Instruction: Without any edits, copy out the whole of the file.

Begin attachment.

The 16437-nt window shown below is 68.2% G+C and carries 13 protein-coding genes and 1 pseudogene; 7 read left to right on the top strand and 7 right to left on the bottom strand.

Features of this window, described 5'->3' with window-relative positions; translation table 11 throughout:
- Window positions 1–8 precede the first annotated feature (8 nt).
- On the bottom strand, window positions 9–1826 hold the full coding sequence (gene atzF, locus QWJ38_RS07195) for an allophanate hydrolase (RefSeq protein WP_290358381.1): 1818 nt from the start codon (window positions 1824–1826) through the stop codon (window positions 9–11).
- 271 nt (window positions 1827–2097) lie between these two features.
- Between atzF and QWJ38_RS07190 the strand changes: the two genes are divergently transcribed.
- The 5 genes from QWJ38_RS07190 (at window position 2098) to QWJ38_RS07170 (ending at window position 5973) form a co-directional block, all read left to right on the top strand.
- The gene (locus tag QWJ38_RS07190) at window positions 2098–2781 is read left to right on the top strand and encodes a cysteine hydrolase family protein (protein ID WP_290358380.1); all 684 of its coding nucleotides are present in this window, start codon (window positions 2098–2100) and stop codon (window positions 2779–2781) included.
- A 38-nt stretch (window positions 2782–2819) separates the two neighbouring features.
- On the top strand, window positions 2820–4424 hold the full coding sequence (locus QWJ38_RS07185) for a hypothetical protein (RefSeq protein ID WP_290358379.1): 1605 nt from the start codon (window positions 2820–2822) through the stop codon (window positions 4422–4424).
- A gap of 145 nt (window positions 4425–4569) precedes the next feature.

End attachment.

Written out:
The 16437-nt window shown below is 68.2% G+C and carries 13 protein-coding genes and 1 pseudogene; 7 read left to right on the top strand and 7 right to left on the bottom strand.

Features of this window, described 5'->3' with window-relative positions; translation table 11 throughout:
- Window positions 1–8 precede the first annotated feature (8 nt).
- On the bottom strand, window positions 9–1826 hold the full coding sequence (gene atzF, locus QWJ38_RS07195) for an allophanate hydrolase (RefSeq protein WP_290358381.1): 1818 nt from the start codon (window positions 1824–1826) through the stop codon (window positions 9–11).
- 271 nt (window positions 1827–2097) lie between these two features.
- Between atzF and QWJ38_RS07190 the strand changes: the two genes are divergently transcribed.
- The 5 genes from QWJ38_RS07190 (at window position 2098) to QWJ38_RS07170 (ending at window position 5973) form a co-directional block, all read left to right on the top strand.
- The gene (locus tag QWJ38_RS07190) at window positions 2098–2781 is read left to right on the top strand and encodes a cysteine hydrolase family protein (protein ID WP_290358380.1); all 684 of its coding nucleotides are present in this window, start codon (window positions 2098–2100) and stop codon (window positions 2779–2781) included.
- A 38-nt stretch (window positions 2782–2819) separates the two neighbouring features.
- On the top strand, window positions 2820–4424 hold the full coding sequence (locus QWJ38_RS07185) for a hypothetical protein (RefSeq protein ID WP_290358379.1): 1605 nt from the start codon (window positions 2820–2822) through the stop codon (window positions 4422–4424).
- A gap of 145 nt (window positions 4425–4569) precedes the next feature.